The next day, yes, I was still in my skirt, but it was the typical A-line. Seriously though, I thought the second day would be harder. I was psyching myself out of what will happen during the second day. But expectations always fail me.
We had bar camp sessions and some interesting activities such as campaign-planning. I particularly enjoyed the campaign-plans discussions most because, well, that’s all I know. Campaign, or specifically communication-campaign planning, is one of the courses we had back in my university. So even if I wasn’t political and I was incredibly traumatized with the discussion about politics, I felt I was of good use to the activity.
For some reason, Talking Back had me rethinking on what I do online. Instead of them (the creators) finding some answers (hopefully!) to their inquiries, the workshop actually triggered me to make my time online somewhat a little more compelling. I became more conscious with my blog content, and if you follow me on Twitter or you’re my friend on Facebook, believe it or not…my posts are all filtered and/or coded to perfection. A skill, I have yet to fully develop!
And I promised myself that I will be participating in every way possible in the project. I don’t know, like how my relationship started with anything digital, the reason for my participation is beyond me.
Asian Girl’s First Continental Cross
When the news of going to the Hague came in my Facebook first, this time I screamed.
But I started freaking out when I finally met the figures and personalities I will be conversing with for the next three days. They all seemed –academic to me. But then again, I thought, listening and processing, and not necessarily always responding to every statement, I could function as well. The discussions tackled on a range of topics and questions about the Digital Natives’ role in social transformation. And if, in fact, DNs play a role in social transformation –what role will our traditional actors play? How will such actors (digital natives, researchers, development agencies, policy-makers and the corporate world) collaborate?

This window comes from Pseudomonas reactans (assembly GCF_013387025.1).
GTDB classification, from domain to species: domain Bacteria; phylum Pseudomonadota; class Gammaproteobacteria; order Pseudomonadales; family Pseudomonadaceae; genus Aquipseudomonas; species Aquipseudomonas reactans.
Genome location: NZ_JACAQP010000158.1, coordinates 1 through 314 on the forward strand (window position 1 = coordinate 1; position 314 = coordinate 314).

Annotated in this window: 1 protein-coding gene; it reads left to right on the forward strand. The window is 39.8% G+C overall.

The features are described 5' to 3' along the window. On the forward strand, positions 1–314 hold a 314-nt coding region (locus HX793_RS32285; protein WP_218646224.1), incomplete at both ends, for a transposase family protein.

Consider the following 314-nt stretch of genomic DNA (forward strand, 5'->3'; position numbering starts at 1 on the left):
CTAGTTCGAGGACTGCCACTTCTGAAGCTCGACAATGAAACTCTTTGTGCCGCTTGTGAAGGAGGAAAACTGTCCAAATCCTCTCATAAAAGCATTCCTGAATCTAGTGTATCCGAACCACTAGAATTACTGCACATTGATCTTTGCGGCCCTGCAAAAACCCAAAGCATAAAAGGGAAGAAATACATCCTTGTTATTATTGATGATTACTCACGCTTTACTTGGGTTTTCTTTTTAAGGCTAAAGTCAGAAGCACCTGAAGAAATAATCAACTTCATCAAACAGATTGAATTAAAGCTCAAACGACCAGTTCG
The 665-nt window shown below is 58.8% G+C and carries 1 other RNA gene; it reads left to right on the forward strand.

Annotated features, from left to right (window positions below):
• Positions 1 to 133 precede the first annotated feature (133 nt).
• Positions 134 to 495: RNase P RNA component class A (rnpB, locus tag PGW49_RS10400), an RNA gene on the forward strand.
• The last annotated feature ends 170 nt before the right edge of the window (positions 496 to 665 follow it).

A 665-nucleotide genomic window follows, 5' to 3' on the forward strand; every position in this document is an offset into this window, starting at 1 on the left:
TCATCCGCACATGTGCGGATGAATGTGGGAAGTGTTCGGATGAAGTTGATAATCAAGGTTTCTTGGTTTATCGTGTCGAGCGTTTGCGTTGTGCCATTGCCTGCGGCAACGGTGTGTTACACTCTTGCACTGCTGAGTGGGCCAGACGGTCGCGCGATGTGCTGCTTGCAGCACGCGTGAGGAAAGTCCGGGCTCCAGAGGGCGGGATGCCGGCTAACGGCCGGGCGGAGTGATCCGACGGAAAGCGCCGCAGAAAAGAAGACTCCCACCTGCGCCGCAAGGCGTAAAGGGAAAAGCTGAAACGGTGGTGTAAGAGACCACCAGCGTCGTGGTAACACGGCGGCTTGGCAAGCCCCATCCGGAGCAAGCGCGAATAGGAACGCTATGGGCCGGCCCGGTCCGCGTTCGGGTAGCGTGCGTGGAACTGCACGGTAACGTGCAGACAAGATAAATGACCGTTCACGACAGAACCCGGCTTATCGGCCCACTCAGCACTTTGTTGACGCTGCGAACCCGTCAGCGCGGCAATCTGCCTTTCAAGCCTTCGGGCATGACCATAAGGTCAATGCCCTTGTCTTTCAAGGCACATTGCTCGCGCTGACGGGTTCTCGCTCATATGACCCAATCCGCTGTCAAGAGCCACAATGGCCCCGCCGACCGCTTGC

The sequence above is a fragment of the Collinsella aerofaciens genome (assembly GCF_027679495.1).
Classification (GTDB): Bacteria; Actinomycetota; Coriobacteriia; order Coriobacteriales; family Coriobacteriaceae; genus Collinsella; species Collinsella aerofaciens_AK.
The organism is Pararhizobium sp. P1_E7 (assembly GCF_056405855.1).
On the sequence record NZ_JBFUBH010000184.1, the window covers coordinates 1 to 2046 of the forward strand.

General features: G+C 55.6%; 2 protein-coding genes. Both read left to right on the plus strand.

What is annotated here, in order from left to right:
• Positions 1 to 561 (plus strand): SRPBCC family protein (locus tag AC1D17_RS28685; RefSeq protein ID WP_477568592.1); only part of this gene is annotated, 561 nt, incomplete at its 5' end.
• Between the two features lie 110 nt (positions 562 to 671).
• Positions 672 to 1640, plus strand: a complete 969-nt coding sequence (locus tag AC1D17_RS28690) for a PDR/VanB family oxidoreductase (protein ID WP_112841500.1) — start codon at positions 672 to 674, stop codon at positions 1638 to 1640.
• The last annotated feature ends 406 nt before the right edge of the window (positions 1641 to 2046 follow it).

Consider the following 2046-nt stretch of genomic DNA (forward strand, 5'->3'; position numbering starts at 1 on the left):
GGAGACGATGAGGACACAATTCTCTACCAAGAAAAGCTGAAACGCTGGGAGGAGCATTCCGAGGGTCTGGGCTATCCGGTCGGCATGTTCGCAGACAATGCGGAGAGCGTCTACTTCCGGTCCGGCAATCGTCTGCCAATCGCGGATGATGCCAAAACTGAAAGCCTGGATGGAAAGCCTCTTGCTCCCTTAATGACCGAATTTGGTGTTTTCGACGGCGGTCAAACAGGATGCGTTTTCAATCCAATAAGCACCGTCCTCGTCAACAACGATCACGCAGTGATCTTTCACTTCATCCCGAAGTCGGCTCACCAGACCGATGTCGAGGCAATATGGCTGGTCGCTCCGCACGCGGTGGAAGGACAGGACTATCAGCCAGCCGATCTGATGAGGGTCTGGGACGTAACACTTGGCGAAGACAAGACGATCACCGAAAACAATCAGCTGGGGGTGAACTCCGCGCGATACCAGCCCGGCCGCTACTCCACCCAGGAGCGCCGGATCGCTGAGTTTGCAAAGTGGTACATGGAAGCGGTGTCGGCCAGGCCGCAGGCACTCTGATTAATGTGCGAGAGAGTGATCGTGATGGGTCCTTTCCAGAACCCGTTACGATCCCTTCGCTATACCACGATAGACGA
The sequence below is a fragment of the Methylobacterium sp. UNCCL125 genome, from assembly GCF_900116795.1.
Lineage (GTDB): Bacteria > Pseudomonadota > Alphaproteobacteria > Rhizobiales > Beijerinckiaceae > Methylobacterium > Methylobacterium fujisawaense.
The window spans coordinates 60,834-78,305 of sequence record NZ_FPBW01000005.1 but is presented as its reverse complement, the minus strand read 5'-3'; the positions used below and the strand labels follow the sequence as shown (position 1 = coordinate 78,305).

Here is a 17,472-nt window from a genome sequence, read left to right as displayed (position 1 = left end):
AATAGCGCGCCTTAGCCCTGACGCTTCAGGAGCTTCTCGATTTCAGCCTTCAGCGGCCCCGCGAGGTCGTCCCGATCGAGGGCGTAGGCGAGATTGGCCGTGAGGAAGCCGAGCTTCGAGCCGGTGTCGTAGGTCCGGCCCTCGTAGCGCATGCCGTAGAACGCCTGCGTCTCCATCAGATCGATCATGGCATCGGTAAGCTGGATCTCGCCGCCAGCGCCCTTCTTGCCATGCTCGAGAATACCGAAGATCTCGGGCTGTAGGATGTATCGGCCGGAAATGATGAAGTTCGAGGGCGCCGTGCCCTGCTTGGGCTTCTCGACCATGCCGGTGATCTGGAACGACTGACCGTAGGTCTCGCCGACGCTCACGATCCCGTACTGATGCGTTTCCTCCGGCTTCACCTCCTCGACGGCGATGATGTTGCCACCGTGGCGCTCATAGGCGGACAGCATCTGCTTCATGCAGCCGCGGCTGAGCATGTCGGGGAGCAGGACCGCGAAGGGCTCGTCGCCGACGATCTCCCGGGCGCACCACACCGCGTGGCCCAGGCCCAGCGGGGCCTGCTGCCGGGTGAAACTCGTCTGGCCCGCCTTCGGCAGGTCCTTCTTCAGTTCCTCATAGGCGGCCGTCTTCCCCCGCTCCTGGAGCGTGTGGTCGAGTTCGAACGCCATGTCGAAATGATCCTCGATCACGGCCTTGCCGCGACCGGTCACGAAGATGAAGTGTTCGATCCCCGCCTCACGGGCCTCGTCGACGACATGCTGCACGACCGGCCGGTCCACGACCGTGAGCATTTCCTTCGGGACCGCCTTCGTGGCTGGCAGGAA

Some discussions went back on how we determine who the digital natives are and what they do, like is there any specific behavior which we can relate, if not equate, to being a digital native? We also came up with action plans on possible collaborations in every sector, held more discussions on how we see the project’s direction and more interesting views on media, communication, technology, the Internet at that, are clicking in sync for social transformation.
I felt so overwhelmed that I was in the same room with all these experts. I’d like to think that I’m speaking on behalf of the digital natives –that I’m representing that part of the population who’s not very much keen to the talks of socio-political transformation or at least speaks a different language when talking about it, but still equally interested in social change. My interest in social change started during my undergraduate training and I chose the web and the Internet as my extension for my messages about culture and travel. I blog because I have something that I want to say; I am glad that we are constantly creating a space for our thoughts and our causes. My blog was my entry to participate in this project and really, I will be walking in anytime, if asked.
So far, this is my Project Digital Natives story. How about yours?